Most people need to up their intake of fiber, but if you have a medical condition that requires bowel rest, such as diverticulitis or ulcerative colitis, you may need to limit the amount of fiber in your diet. You can find low-fiber food options in each food group. In fact, meat, poultry, fish and most dairy products are naturally fiber-free. Consult your doctor to discuss fiber in your diet.
Fiber is only found in plant foods, which is why animal sources of protein such as poultry, red meat and seafood are all fiber-free. Animal proteins are a source of saturated fat, so you'll want to stick to lower-fat sources as the healthiest option.
Good choices include beef roasts such as eye of round, top sirloin, pork tenderloin, skinless white meat poultry and seafood. You should eat omega-3-rich fish, such as salmon or trout, twice a week to help lower your risk of heart disease, says ChooseMyPlate.gov.
As an animal-derived food, dairy that does not contain any fruit, vegetables or grains is also fiber-free. Healthy, fiber-free dairy options include milk, no-fruit vanilla or plain yogurt and cheese. If you cannot tolerate cow's milk and drink soy milk instead, note that 1 cup of original or vanilla soy milk contains 1.5 grams of fiber.
Low-Fiber Fruit and Veggies
Fruits and vegetables are the primary source of fiber in the diet, but that doesn't mean you need to cut them out. Low-fiber fruit options include canned fruits such as mandarin oranges, peaches, pineapples and fruit cocktail. Watermelon, cantaloupe and grapes are also low-fiber fruit options.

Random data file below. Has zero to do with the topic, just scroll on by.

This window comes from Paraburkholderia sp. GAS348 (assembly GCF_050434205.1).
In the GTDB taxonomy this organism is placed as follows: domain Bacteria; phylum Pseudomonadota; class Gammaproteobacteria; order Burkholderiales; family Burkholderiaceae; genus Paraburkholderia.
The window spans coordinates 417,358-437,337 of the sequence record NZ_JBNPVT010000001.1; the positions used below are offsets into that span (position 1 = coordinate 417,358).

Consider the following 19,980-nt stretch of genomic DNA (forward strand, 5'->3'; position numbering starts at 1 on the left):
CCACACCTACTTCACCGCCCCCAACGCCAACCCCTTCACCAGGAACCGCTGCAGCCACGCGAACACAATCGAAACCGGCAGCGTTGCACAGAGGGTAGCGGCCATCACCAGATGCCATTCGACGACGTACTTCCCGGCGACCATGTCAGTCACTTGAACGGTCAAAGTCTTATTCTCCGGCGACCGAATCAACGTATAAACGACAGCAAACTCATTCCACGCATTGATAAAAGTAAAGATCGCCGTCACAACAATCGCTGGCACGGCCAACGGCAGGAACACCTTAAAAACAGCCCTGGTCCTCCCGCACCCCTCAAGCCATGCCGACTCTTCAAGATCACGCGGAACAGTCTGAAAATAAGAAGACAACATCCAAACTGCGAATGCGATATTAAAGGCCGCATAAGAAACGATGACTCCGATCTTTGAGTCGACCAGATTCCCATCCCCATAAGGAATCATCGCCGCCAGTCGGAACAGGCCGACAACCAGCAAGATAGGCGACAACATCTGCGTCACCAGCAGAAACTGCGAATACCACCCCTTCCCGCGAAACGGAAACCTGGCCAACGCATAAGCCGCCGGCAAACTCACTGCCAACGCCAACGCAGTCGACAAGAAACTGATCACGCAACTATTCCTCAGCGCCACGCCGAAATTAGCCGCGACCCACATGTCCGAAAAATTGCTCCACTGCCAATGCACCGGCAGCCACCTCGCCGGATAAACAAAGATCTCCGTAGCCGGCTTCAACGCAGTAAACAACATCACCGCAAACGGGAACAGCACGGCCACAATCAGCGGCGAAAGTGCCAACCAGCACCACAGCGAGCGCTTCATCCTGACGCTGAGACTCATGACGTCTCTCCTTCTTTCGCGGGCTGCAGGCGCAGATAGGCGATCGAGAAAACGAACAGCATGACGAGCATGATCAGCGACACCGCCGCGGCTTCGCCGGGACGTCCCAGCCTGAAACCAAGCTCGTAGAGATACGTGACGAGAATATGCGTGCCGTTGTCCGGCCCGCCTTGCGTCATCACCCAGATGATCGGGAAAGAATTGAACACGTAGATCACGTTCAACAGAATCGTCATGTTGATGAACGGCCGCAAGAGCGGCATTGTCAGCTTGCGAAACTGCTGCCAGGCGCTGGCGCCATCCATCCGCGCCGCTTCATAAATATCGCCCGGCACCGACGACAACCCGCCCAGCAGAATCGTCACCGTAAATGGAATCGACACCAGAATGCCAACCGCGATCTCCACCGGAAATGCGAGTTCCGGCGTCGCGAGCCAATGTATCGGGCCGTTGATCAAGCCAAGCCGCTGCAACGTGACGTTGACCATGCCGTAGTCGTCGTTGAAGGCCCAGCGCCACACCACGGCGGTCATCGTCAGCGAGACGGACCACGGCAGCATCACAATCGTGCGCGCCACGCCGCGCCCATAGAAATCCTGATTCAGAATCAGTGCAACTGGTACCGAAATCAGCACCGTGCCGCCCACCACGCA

Low-fiber vegetable choices include peeled cucumbers, red leaf lettuce, yellow peppers, white mushrooms, zucchini and radicchio. Canned asparagus and tomatoes, cooked mung beans and cooked potatoes without the skin are also low-fiber vegetable options.
Grains With Little Fiber
According to MedlinePlus, a low-fiber grain should have 0.5 gram of fiber or less per serving. Read food labels to find grains that fit the low-fiber profile. Good choices include bread made from refined flours, white rice, plain white pasta, puffed rice cereal, cornflakes, cream of rice and refined-flour crackers such as saltines.
- MedlinePlus: Low-Residue Fiber Diet
- Cleveland Clinic: Improving Your Health With Fiber
- ChooseMyPlate.gov: Protein Foods
- ChooseMyPlate.gov: Dairy Foods
- USDA National Nutrient Database: Soymilk, Original and Vanilla, Unfortified
- HealthAliciousNess.com: 200 Fruits and Fruit Juices Lowest in Fiber
- HealthAliciousNess.com: 200 Vegetables and Vegetable Products Lowest in Fiber
- HealthAliciousNess.com: 200 Breakfast Cereals Lowest in Fiber
Jill Corleone is a registered dietitian and health coach who has been writing and lecturing on diet and health for more than 15 years. Her work has been featured on the Huffington Post, Diabetes Self-Management and in the book "Noninvasive Mechanical Ventilation," edited by John R. Bach, M.D. Corleone holds a Bachelor of Science in nutrition.